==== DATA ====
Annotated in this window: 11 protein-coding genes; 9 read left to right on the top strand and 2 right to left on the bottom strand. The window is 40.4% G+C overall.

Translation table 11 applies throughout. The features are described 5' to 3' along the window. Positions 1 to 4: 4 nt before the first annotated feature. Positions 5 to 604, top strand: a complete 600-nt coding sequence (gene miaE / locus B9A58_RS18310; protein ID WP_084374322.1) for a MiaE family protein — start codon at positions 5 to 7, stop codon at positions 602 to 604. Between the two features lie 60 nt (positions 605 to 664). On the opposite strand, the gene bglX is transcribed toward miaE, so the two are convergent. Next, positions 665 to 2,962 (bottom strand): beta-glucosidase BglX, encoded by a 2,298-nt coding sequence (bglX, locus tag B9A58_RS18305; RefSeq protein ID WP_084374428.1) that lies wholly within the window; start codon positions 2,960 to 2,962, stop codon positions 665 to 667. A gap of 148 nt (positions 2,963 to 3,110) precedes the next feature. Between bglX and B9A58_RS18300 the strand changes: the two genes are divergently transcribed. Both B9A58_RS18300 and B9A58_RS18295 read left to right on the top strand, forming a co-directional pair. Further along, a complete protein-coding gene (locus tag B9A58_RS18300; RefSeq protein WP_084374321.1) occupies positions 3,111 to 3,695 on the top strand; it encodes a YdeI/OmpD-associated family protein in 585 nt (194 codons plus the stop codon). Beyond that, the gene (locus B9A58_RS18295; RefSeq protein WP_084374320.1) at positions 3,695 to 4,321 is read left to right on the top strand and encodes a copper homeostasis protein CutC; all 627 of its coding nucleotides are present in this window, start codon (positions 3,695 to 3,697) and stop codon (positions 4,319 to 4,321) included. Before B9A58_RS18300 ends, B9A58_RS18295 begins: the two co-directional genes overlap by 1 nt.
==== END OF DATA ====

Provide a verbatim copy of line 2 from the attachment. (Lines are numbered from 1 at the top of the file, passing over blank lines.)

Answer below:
Translation table 11 applies throughout. The features are described 5' to 3' along the window. Positions 1 to 4: 4 nt before the first annotated feature. Positions 5 to 604, top strand: a complete 600-nt coding sequence (gene miaE / locus B9A58_RS18310; protein ID WP_084374322.1) for a MiaE family protein — start codon at positions 5 to 7, stop codon at positions 602 to 604. Between the two features lie 60 nt (positions 605 to 664). On the opposite strand, the gene bglX is transcribed toward miaE, so the two are convergent. Next, positions 665 to 2,962 (bottom strand): beta-glucosidase BglX, encoded by a 2,298-nt coding sequence (bglX, locus tag B9A58_RS18305; RefSeq protein ID WP_084374428.1) that lies wholly within the window; start codon positions 2,960 to 2,962, stop codon positions 665 to 667. A gap of 148 nt (positions 2,963 to 3,110) precedes the next feature. Between bglX and B9A58_RS18300 the strand changes: the two genes are divergently transcribed. Both B9A58_RS18300 and B9A58_RS18295 read left to right on the top strand, forming a co-directional pair. Further along, a complete protein-coding gene (locus tag B9A58_RS18300; RefSeq protein WP_084374321.1) occupies positions 3,111 to 3,695 on the top strand; it encodes a YdeI/OmpD-associated family protein in 585 nt (194 codons plus the stop codon). Beyond that, the gene (locus B9A58_RS18295; RefSeq protein WP_084374320.1) at positions 3,695 to 4,321 is read left to right on the top strand and encodes a copper homeostasis protein CutC; all 627 of its coding nucleotides are present in this window, start codon (positions 3,695 to 3,697) and stop codon (positions 4,319 to 4,321) included. Before B9A58_RS18300 ends, B9A58_RS18295 begins: the two co-directional genes overlap by 1 nt.